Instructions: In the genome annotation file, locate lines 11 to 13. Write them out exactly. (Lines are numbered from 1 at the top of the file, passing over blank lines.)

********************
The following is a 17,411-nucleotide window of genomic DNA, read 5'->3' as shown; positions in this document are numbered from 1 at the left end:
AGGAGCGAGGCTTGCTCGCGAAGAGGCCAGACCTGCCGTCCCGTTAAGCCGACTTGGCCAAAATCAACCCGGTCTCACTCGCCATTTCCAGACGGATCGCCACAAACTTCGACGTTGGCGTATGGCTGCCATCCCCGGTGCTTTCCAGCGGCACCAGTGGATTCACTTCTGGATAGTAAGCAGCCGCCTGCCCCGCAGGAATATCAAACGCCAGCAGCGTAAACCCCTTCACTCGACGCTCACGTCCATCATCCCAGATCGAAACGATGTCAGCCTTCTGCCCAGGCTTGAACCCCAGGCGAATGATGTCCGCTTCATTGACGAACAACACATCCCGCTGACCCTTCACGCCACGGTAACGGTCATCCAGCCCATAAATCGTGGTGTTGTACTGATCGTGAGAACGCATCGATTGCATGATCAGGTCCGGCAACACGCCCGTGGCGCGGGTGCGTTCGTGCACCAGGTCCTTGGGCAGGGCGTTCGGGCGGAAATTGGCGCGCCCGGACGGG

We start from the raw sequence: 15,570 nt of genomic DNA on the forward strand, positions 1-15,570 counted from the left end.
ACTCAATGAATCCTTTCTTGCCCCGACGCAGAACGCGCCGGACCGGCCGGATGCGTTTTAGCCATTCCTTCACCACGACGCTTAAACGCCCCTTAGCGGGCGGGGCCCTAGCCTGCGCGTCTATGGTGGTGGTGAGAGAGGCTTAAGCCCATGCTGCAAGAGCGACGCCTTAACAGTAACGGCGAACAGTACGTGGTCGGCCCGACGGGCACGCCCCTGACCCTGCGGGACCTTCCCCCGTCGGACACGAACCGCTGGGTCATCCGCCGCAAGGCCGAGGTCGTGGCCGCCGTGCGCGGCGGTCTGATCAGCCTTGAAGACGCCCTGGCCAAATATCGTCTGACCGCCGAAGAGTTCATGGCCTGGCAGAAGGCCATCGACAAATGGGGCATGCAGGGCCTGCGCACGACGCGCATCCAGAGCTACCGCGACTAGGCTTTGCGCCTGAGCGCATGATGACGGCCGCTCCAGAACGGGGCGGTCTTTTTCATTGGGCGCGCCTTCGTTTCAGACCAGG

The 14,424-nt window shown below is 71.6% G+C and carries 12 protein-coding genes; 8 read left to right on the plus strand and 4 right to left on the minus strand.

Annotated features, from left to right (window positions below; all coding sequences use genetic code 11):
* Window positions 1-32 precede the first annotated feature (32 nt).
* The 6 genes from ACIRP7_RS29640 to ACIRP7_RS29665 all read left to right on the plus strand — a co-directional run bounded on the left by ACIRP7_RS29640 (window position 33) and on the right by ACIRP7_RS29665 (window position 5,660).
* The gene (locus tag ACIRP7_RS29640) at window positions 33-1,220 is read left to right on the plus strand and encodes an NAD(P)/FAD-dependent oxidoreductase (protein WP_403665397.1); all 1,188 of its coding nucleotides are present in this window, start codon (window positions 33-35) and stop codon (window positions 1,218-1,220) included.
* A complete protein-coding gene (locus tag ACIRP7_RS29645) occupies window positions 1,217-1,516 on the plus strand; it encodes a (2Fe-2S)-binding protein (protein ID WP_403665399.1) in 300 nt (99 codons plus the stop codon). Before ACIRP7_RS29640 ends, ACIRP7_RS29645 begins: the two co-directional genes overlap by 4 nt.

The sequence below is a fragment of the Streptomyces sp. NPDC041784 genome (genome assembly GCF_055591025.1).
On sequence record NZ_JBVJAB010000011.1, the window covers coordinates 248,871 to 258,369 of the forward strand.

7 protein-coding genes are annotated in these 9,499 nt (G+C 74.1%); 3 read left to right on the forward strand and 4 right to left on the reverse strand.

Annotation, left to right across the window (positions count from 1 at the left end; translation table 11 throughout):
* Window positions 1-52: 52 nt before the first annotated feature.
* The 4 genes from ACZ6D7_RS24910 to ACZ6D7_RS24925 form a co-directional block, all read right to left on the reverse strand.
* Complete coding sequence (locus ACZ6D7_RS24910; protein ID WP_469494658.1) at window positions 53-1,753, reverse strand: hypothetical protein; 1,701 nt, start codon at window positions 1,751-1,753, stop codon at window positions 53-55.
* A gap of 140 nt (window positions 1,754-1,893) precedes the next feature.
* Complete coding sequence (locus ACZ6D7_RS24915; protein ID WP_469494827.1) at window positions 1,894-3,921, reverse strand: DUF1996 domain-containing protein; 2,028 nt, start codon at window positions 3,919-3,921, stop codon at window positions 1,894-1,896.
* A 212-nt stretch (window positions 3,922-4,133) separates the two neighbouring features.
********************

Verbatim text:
The sequence below is a fragment of the Streptomyces sp. NPDC041784 genome (genome assembly GCF_055591025.1).
On sequence record NZ_JBVJAB010000011.1, the window covers coordinates 248,871 to 258,369 of the forward strand.

7 protein-coding genes are annotated in these 9,499 nt (G+C 74.1%); 3 read left to right on the forward strand and 4 right to left on the reverse strand.